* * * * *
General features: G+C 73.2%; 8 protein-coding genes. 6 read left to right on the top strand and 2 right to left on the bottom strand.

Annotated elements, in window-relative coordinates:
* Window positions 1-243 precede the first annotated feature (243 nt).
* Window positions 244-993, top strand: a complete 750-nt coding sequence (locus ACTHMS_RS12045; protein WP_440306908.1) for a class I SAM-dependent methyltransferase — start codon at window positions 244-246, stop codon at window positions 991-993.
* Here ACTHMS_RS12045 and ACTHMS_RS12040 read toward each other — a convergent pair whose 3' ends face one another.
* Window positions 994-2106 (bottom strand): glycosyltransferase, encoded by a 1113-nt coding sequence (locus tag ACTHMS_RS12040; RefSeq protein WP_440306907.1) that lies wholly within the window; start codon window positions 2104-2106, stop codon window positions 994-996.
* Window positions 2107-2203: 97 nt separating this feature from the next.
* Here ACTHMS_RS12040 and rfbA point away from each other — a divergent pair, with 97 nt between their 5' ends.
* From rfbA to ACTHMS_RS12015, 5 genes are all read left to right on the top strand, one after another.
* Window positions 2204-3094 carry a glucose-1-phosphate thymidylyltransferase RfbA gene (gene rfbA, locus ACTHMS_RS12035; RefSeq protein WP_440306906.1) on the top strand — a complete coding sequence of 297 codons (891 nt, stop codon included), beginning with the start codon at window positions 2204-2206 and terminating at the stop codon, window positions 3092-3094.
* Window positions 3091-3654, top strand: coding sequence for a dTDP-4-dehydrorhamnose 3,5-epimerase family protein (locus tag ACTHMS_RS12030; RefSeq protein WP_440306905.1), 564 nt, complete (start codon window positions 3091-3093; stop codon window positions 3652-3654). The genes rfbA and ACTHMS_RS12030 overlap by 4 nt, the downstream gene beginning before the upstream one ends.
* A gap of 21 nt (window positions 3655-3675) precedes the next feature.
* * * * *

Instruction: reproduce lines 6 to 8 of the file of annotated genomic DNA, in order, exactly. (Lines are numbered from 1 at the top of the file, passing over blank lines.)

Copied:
* Window positions 994-2106 (bottom strand): glycosyltransferase, encoded by a 1113-nt coding sequence (locus tag ACTHMS_RS12040; RefSeq protein WP_440306907.1) that lies wholly within the window; start codon window positions 2104-2106, stop codon window positions 994-996.
* Window positions 2107-2203: 97 nt separating this feature from the next.
* Here ACTHMS_RS12040 and rfbA point away from each other — a divergent pair, with 97 nt between their 5' ends.